Welfare reform and the media: A content analysis of two newspapers
Lens, Vicki Arden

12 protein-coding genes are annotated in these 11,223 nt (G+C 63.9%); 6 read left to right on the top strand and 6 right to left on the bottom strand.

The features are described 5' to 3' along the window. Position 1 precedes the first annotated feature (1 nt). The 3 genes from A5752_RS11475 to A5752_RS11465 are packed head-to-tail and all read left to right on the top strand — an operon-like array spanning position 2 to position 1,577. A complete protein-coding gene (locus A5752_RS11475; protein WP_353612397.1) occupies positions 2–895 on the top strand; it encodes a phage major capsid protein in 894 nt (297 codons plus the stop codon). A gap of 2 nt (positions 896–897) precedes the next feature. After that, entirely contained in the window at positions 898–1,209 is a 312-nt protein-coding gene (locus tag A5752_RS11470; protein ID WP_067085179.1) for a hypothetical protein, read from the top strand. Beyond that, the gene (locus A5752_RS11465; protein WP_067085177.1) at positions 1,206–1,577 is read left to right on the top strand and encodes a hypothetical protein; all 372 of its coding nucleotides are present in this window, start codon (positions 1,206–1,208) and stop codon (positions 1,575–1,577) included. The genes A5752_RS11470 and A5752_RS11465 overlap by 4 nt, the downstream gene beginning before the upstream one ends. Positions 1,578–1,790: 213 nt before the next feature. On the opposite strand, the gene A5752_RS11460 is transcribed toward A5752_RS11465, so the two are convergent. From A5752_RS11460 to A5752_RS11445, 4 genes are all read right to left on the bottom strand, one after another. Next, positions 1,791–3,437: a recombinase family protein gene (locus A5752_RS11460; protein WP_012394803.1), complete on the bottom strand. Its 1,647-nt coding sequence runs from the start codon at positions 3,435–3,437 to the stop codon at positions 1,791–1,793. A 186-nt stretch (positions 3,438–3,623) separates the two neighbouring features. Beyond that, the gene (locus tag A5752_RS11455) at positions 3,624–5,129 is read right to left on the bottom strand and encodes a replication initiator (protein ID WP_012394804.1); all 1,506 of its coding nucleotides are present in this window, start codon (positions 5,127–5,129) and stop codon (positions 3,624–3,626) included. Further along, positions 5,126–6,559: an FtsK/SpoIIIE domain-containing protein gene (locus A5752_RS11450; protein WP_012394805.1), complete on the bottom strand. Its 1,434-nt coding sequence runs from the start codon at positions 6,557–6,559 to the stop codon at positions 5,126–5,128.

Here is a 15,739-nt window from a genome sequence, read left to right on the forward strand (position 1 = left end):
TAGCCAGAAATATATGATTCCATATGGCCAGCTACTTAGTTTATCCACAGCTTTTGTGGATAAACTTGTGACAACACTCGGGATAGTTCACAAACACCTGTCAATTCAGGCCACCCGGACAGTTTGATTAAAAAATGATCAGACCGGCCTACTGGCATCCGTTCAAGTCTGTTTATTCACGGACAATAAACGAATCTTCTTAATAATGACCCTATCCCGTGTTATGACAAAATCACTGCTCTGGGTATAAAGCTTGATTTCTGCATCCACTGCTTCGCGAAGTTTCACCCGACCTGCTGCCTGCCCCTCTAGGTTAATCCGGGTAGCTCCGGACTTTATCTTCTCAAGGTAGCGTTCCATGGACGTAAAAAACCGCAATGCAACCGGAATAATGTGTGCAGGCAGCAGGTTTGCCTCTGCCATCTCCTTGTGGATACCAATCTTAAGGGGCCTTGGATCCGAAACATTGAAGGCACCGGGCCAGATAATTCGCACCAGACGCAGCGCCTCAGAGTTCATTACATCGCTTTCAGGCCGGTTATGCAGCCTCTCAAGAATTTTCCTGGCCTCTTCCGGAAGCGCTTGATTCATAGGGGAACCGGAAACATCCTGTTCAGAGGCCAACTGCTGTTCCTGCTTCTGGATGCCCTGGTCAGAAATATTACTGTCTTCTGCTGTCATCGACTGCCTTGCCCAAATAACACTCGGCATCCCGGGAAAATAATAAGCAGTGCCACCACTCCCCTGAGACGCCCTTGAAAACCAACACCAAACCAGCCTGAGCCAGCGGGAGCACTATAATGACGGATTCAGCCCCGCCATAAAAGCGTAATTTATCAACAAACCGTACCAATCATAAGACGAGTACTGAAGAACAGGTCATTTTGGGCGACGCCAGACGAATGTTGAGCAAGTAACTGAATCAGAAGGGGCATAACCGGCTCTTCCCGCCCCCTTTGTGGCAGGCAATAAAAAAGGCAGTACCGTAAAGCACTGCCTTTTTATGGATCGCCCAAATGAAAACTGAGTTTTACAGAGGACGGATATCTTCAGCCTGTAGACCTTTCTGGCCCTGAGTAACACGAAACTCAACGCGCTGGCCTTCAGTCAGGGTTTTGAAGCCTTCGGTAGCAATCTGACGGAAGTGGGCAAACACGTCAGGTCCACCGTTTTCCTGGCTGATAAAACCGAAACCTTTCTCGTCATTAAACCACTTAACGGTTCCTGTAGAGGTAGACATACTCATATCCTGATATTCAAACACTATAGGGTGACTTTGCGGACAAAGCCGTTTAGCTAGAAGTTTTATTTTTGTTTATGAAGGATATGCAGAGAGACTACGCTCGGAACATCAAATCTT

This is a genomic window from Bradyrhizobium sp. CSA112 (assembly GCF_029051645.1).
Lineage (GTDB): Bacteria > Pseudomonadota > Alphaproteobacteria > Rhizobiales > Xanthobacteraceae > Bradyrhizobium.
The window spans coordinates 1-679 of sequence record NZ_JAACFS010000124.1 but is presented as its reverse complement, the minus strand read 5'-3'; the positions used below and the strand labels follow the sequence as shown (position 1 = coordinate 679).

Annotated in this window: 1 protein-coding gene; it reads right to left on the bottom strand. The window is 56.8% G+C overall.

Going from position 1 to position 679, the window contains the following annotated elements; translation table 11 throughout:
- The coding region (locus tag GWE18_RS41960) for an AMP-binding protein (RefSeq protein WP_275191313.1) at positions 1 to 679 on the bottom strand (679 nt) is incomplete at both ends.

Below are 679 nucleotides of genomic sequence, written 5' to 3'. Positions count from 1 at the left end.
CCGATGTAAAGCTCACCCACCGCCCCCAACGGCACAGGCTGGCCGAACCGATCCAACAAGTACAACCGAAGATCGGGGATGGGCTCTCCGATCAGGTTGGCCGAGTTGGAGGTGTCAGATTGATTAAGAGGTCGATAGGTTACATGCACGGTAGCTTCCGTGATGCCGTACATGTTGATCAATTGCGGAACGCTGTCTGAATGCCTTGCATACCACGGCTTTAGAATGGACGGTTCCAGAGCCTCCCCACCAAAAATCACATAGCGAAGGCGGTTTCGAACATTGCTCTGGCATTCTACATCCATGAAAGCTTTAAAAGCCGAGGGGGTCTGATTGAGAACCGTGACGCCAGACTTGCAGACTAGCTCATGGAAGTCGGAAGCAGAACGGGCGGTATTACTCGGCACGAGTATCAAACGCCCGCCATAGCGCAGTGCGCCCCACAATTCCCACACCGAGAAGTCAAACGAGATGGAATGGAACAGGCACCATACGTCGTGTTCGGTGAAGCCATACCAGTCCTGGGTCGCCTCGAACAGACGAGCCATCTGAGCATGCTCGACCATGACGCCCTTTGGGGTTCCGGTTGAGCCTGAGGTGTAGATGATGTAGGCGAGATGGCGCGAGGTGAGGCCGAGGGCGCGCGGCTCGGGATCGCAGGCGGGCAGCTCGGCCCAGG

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This study examined the public debate that proceeded the elimination of the Aid to Families with Dependent Children program (AFDC) and its replacement with Temporary Assistance to Needy Families (TANF), a time limited and more restrictive public assistance program. Data was gathered from the New York Times the Washington Post between 1994 and 1996 on how opinions and beliefs about welfare recipients, the welfare system, and dependency were molded and shaped in the media by various claims-makers, including politicians, advocates, experts, bureaucrats, and welfare recipients themselves. Qualitative content analysis was used to examine the language, symbols and rhetoric used to explain who recipients are, why they were on welfare, and how to help (or not help) them. Quantitative analysis was also used to determine the identity and frequency of the various participants in the debate. This study found that negative stereotypes about welfare recipients abound in the media, and that the voices of advocates were barely heard amidst a hyperbolic and dramatic debate that took place primarily among government officials. The social problem of welfare dependency was constructed so as to avoid structural changes, instead focusing on solutions aimed at changing the individual rather than changing institutional barriers to self-sufficiency. This study points to the need for advocates and others to cultivate a more sophisticated use of the media, employing a range of rhetorical devices and strategies to insure that they are heard in the policymaking arena.